This article is the second of a 2-part series that captures learnings from a ‘co-design’ exercise conducted with investors in India to help the move from intention to action on gender-inclusive investing. The co-design exercise comprised of five 3-hour sessions conducted virtually in October 2021. Please click here for the first article.
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The data is in – 2020 was another disappointing year for women-led startups. They received just 2.3% of global venture capital (VC) funding, the lowest amount recorded over the last five years. Despite the setbacks, there is a growing urgency to address the gender financing gap. New actors are stepping up and taking action. Increasingly, progressive VCs are turning their gaze inward, scrutinizing their portfolios and investment practices, and identifying ample room for improvement. Many are looking for practical pathways and actionable tools to increase their capacity to allocate capital and promote gender equity.
Can strategy tools help gender-intentional investors generate quick insights and shape better, fairer, and more inclusive investment practices?
We identified six funds working in India – Aavishkaar Capital, Acumen, Omidyar Network India, Accion Venture Lab, Villgro, and UC Impact – who were actively working to increase capital flows to women-led and gender-forward businesses. In October 2021, investors from these funds joined our “Co-design Sprint: Towards gender inclusive investment practices” to explore how they might improve sourcing, due diligence, and gender data practices to achieve their goals. In a virtual workshop series, MIT D-Lab and Intellecap placed the investors in design teams of 4-6 alongside ecosystem stakeholders, gender experts, and entrepreneurs and introduced them to co-design methods.
For each 3-hour workshop, we developed and tested a series of interactive exercises and visual tools to facilitate harnessing GLI insights for the six spotlight investors.
Generating new insights with strategy tools
Albert Einstein famously said that if he had an hour to save the world, he would spend 55 minutes understanding the problem and the last 5 minutes solving it. Most of the current GLI literature focuses on capturing best practices and packaging them into guidebooks, reports, and case studies that are mostly prescriptive. It focuses less on the problem framing space, leaving it up to practitioners to figure out what solutions are contextual and relevant to them. Yet it is not easy to know where to start if you have never done it before. Many investors we spoke to were casting a wide net, trying multiple strategies to make their investment practices more gender-inclusive, yet were seeing mixed results towards reaching desired outcomes.
How can we help investors identify the right problems to solve? We propose using strategy tools or visual canvasses and frameworks that help practitioners break down and reframe complex problems. So, issues like ‘I can’t recruit more female founders because I have a pipeline problem’ that seem intractable or paralyzing at the start, can be broken down to reveal bite-sized challenges and new opportunities for improvement. With this goal in mind, we created a series of sensemaking tools to help investors surface diverse perspectives and develop a shared understanding of where the challenges they need to address really lie. The set of actionable frameworks we developed are simple enough to sketch on MIRO — and powerful enough to help investors, female founders, and other stakeholders have focused exchanges that unlock pivotal insights around sourcing, due diligence, and data practices.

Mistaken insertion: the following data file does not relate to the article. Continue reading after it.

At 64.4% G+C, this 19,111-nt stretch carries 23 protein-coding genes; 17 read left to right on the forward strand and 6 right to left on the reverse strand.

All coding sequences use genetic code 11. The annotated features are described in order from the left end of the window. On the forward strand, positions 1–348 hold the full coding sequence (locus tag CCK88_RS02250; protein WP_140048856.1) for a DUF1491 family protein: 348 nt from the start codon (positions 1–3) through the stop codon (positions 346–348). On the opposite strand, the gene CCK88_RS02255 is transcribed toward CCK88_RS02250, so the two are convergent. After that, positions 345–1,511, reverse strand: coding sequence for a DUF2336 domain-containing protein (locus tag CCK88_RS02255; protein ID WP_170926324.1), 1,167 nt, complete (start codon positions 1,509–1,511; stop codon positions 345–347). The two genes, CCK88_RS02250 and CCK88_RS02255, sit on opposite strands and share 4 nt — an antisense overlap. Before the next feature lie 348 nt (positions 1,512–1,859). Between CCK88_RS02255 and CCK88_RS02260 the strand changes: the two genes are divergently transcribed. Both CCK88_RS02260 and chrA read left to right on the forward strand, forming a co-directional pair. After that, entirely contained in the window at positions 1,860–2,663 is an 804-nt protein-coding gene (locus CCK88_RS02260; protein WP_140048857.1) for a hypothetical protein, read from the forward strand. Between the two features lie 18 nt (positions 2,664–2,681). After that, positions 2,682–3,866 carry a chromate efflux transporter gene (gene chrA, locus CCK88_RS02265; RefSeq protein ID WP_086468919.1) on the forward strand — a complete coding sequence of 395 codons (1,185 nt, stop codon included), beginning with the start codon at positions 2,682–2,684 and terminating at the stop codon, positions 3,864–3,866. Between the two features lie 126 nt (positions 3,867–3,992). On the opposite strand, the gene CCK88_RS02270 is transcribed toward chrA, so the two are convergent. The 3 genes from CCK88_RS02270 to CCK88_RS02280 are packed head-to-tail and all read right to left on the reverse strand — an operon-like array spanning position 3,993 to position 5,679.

These types of strategy tools, more widely seen in business consulting or entrepreneurship circles, are especially helpful in communicating and organizing thoughts, collecting collaborative insights, creating inclusive designs, and ensuring alignment – which was a good match for the early-stage work that our six spotlight investors were doing in their funds.
We’d like to share the tool series, explain how we used them in each workshop, and invite you to try them to support your gender lens journey.
Workshop 1: Taking a customer-centric approach to sourcing women-led business
Accion Venture Lab and Villgro paired up for the Sourcing Workshop to tackle a common challenge: “How might we improve our sourcing practices to attract and identify more female-led ventures?” Women founders are different than male founders, and to attract them, investors can start by understanding what makes them different, then restructuring sourcing processes to work for their needs. We invited workshop participants to begin visualizing women entrepreneurs as a desirable new market segment. We leveraged two well-established design tools to generate insights: user personas and user journey maps. Investors developed user personas to drill down into the unique aspirations, challenges, needs, and desires of the women entrepreneurs they want to attract. Next, workshop participants filled out user journey maps, stepping into the shoes of female founders to pinpoint where and how existing sourcing practices exacerbate or create barriers to entry. The two empathy-building tools helped uncover a set of common gaps and opportunity spaces for GLI investors to address as they design or improve their sourcing practices. Taking a customer-centric approach offered investors new insights on how to adapt their messages, channels, positioning, and offering to attract and retain women-led businesses in their pipelines.